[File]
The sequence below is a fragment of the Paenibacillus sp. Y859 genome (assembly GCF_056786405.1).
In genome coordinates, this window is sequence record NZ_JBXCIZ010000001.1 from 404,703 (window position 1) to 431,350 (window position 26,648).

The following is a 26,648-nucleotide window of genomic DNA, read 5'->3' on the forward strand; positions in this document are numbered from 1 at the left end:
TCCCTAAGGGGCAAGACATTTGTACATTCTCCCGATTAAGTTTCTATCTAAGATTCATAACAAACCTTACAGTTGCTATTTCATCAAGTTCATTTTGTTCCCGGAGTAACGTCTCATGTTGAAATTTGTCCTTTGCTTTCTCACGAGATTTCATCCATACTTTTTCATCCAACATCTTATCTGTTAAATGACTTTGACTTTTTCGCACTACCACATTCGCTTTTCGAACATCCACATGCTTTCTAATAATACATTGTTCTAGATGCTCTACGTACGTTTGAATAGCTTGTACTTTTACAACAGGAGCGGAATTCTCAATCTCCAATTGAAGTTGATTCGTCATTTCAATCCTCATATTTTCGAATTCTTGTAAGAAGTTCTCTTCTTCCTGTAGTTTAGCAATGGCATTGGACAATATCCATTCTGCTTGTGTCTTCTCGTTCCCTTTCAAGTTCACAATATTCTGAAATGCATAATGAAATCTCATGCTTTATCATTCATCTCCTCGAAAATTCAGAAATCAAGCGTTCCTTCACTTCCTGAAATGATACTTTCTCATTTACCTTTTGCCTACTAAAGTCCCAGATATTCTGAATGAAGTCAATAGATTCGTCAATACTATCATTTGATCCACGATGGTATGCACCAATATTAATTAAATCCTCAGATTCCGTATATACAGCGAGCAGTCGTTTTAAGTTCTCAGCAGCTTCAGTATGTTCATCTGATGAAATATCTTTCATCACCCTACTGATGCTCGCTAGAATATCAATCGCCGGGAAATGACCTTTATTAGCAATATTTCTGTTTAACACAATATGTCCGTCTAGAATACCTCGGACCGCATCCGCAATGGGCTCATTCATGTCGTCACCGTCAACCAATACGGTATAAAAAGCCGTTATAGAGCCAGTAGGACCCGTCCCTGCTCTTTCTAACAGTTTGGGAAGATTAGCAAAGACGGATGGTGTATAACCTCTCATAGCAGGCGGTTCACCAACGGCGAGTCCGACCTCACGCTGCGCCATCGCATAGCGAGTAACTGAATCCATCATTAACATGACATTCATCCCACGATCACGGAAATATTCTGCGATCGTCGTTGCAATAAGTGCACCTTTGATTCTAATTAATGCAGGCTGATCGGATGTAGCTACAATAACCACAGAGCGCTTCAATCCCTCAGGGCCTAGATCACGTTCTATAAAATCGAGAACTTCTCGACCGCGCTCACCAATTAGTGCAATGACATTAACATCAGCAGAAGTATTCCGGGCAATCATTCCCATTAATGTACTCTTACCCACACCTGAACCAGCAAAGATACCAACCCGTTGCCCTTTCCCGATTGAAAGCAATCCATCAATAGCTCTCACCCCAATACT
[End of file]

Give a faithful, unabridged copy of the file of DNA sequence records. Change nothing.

The sequence below is a fragment of the Paenibacillus sp. Y859 genome (assembly GCF_056786405.1).
In genome coordinates, this window is sequence record NZ_JBXCIZ010000001.1 from 404,703 (window position 1) to 431,350 (window position 26,648).

The following is a 26,648-nucleotide window of genomic DNA, read 5'->3' on the forward strand; positions in this document are numbered from 1 at the left end:
TCCCTAAGGGGCAAGACATTTGTACATTCTCCCGATTAAGTTTCTATCTAAGATTCATAACAAACCTTACAGTTGCTATTTCATCAAGTTCATTTTGTTCCCGGAGTAACGTCTCATGTTGAAATTTGTCCTTTGCTTTCTCACGAGATTTCATCCATACTTTTTCATCCAACATCTTATCTGTTAAATGACTTTGACTTTTTCGCACTACCACATTCGCTTTTCGAACATCCACATGCTTTCTAATAATACATTGTTCTAGATGCTCTACGTACGTTTGAATAGCTTGTACTTTTACAACAGGAGCGGAATTCTCAATCTCCAATTGAAGTTGATTCGTCATTTCAATCCTCATATTTTCGAATTCTTGTAAGAAGTTCTCTTCTTCCTGTAGTTTAGCAATGGCATTGGACAATATCCATTCTGCTTGTGTCTTCTCGTTCCCTTTCAAGTTCACAATATTCTGAAATGCATAATGAAATCTCATGCTTTATCATTCATCTCCTCGAAAATTCAGAAATCAAGCGTTCCTTCACTTCCTGAAATGATACTTTCTCATTTACCTTTTGCCTACTAAAGTCCCAGATATTCTGAATGAAGTCAATAGATTCGTCAATACTATCATTTGATCCACGATGGTATGCACCAATATTAATTAAATCCTCAGATTCCGTATATACAGCGAGCAGTCGTTTTAAGTTCTCAGCAGCTTCAGTATGTTCATCTGATGAAATATCTTTCATCACCCTACTGATGCTCGCTAGAATATCAATCGCCGGGAAATGACCTTTATTAGCAATATTTCTGTTTAACACAATATGTCCGTCTAGAATACCTCGGACCGCATCCGCAATGGGCTCATTCATGTCGTCACCGTCAACCAATACGGTATAAAAAGCCGTTATAGAGCCAGTAGGACCCGTCCCTGCTCTTTCTAACAGTTTGGGAAGATTAGCAAAGACGGATGGTGTATAACCTCTCATAGCAGGCGGTTCACCAACGGCGAGTCCGACCTCACGCTGCGCCATCGCATAGCGAGTAACTGAATCCATCATTAACATGACATTCATCCCACGATCACGGAAATATTCTGCGATCGTCGTTGCAATAAGTGCACCTTTGATTCTAATTAATGCAGGCTGATCGGATGTAGCTACAATAACCACAGAGCGCTTCAATCCCTCAGGGCCTAGATCACGTTCTATAAAATCGAGAACTTCTCGACCGCGCTCACCAATTAGTGCAATGACATTAACATCAGCAGAAGTATTCCGGGCAATCATTCCCATTAATGTACTCTTACCCACACCTGAACCAGCAAAGATACCAACCCGTTGCCCTTTCCCGATTGAAAGCAATCCATCAATAGCTCTCACCCCAATACT